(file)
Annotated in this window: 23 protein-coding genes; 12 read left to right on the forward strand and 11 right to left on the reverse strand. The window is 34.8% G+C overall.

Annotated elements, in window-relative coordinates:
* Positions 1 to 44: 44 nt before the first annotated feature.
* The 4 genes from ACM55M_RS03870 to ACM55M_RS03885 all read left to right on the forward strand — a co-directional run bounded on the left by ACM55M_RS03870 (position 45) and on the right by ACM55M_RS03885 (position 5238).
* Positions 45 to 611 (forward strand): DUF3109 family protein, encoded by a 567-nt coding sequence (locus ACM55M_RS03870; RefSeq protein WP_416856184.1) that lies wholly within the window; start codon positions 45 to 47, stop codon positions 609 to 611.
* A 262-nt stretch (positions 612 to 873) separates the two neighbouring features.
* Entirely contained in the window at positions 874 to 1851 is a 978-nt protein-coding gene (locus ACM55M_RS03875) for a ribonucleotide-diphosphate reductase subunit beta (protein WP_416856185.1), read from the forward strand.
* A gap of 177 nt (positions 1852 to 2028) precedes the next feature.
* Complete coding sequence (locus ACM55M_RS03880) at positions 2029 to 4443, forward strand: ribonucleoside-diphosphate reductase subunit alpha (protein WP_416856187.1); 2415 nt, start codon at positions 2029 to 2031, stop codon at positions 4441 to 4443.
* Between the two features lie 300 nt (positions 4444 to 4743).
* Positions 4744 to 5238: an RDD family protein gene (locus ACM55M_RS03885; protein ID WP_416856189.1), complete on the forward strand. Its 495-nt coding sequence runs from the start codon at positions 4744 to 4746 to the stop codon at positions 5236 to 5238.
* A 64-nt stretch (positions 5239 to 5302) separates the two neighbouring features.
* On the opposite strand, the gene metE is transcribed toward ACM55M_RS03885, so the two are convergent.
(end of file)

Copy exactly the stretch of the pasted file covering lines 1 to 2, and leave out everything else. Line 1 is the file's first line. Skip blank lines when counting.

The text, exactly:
Annotated in this window: 23 protein-coding genes; 12 read left to right on the forward strand and 11 right to left on the reverse strand. The window is 34.8% G+C overall.

Annotated elements, in window-relative coordinates: